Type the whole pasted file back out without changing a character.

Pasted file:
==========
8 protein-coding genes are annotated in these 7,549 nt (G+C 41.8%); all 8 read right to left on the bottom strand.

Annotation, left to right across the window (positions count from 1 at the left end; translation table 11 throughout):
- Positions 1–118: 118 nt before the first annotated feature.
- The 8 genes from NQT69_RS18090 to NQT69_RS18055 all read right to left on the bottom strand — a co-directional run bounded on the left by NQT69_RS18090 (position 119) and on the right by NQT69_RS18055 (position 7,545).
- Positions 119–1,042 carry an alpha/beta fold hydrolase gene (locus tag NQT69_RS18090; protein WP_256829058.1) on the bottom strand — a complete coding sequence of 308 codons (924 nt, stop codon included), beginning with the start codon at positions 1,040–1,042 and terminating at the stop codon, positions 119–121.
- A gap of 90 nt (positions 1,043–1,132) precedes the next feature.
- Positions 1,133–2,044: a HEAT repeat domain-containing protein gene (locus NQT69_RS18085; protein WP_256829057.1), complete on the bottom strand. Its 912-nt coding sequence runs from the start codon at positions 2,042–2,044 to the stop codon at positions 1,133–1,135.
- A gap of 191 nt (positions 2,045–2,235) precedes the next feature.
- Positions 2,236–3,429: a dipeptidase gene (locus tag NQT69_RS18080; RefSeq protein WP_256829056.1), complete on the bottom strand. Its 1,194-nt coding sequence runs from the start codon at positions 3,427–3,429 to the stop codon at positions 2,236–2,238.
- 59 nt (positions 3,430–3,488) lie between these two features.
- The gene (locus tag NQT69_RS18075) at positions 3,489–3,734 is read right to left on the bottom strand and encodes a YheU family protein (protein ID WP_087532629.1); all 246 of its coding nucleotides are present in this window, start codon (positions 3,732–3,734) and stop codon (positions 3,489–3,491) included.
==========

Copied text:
8 protein-coding genes are annotated in these 7,549 nt (G+C 41.8%); all 8 read right to left on the bottom strand.

Annotation, left to right across the window (positions count from 1 at the left end; translation table 11 throughout):
- Positions 1–118: 118 nt before the first annotated feature.
- The 8 genes from NQT69_RS18090 to NQT69_RS18055 all read right to left on the bottom strand — a co-directional run bounded on the left by NQT69_RS18090 (position 119) and on the right by NQT69_RS18055 (position 7,545).
- Positions 119–1,042 carry an alpha/beta fold hydrolase gene (locus tag NQT69_RS18090; protein WP_256829058.1) on the bottom strand — a complete coding sequence of 308 codons (924 nt, stop codon included), beginning with the start codon at positions 1,040–1,042 and terminating at the stop codon, positions 119–121.
- A gap of 90 nt (positions 1,043–1,132) precedes the next feature.
- Positions 1,133–2,044: a HEAT repeat domain-containing protein gene (locus NQT69_RS18085; protein WP_256829057.1), complete on the bottom strand. Its 912-nt coding sequence runs from the start codon at positions 2,042–2,044 to the stop codon at positions 1,133–1,135.
- A gap of 191 nt (positions 2,045–2,235) precedes the next feature.
- Positions 2,236–3,429: a dipeptidase gene (locus tag NQT69_RS18080; RefSeq protein WP_256829056.1), complete on the bottom strand. Its 1,194-nt coding sequence runs from the start codon at positions 3,427–3,429 to the stop codon at positions 2,236–2,238.
- 59 nt (positions 3,430–3,488) lie between these two features.
- The gene (locus tag NQT69_RS18075) at positions 3,489–3,734 is read right to left on the bottom strand and encodes a YheU family protein (protein ID WP_087532629.1); all 246 of its coding nucleotides are present in this window, start codon (positions 3,732–3,734) and stop codon (positions 3,489–3,491) included.